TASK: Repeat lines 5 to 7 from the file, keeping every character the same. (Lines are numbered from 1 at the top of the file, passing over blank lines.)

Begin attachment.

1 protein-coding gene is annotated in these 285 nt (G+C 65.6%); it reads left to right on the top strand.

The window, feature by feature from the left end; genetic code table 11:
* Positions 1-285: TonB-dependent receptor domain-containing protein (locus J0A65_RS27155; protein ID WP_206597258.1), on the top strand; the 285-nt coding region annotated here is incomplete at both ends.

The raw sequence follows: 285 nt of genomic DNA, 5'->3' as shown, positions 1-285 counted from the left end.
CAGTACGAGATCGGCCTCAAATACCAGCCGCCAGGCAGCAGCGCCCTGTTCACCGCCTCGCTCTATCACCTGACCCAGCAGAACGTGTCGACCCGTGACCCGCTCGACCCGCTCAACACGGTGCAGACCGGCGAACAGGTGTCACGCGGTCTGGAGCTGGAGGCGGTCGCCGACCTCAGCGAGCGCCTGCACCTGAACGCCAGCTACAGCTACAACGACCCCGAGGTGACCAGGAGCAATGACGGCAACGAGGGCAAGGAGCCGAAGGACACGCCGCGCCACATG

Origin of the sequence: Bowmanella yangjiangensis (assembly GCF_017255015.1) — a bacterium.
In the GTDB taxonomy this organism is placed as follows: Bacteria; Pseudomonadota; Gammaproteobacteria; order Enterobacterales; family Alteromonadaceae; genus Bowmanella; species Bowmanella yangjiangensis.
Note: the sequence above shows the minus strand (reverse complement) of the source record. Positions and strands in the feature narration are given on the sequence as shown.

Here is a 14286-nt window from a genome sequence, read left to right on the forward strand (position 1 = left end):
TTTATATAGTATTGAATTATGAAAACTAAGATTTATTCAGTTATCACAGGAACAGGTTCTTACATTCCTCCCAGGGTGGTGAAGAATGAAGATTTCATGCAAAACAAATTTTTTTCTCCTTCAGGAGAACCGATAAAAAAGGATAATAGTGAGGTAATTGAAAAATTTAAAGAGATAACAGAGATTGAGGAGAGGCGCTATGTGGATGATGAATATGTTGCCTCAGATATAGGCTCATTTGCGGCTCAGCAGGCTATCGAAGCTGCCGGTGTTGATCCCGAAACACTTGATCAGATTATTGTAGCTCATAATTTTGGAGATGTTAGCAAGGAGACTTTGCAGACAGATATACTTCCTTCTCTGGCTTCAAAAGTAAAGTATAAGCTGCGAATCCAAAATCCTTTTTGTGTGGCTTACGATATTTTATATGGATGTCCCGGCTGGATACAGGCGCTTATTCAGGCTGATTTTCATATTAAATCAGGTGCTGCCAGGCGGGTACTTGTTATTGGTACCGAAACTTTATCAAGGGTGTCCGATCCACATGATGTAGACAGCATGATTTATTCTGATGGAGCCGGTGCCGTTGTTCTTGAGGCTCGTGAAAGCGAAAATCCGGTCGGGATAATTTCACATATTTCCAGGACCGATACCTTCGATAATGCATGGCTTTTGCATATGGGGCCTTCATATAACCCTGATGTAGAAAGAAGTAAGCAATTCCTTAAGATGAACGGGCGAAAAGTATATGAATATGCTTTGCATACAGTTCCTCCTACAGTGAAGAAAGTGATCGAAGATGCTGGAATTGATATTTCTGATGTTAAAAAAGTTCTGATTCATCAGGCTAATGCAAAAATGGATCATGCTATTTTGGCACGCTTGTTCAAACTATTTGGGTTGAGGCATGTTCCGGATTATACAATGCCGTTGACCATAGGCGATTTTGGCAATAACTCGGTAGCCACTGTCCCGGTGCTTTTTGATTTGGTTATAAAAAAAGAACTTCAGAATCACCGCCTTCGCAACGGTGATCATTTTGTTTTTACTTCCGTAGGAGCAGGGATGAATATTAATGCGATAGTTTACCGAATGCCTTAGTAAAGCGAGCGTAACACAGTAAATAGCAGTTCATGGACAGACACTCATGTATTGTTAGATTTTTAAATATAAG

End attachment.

CAGTACGAGATCGGCCTCAAATACCAGCCGCCAGGCAGCAGCGCCCTGTTCACCGCCTCGCTCTATCACCTGACCCAGCAGAACGTGTCGACCCGTGACCCGCTCGACCCGCTCAACACGGTGCAGACCGGCGAACAGGTGTCACGCGGTCTGGAGCTGGAGGCGGTCGCCGACCTCAGCGAGCGCCTGCACCTGAACGCCAGCTACAGCTACAACGACCCCGAGGTGACCAGGAGCAATGACGGCAACGAGGGCAAGGAGCCGAAGGACACGCCGCGCCACATG

Origin of the sequence: Bowmanella yangjiangensis (assembly GCF_017255015.1) — a bacterium.
In the GTDB taxonomy this organism is placed as follows: Bacteria; Pseudomonadota; Gammaproteobacteria; order Enterobacterales; family Alteromonadaceae; genus Bowmanella; species Bowmanella yangjiangensis.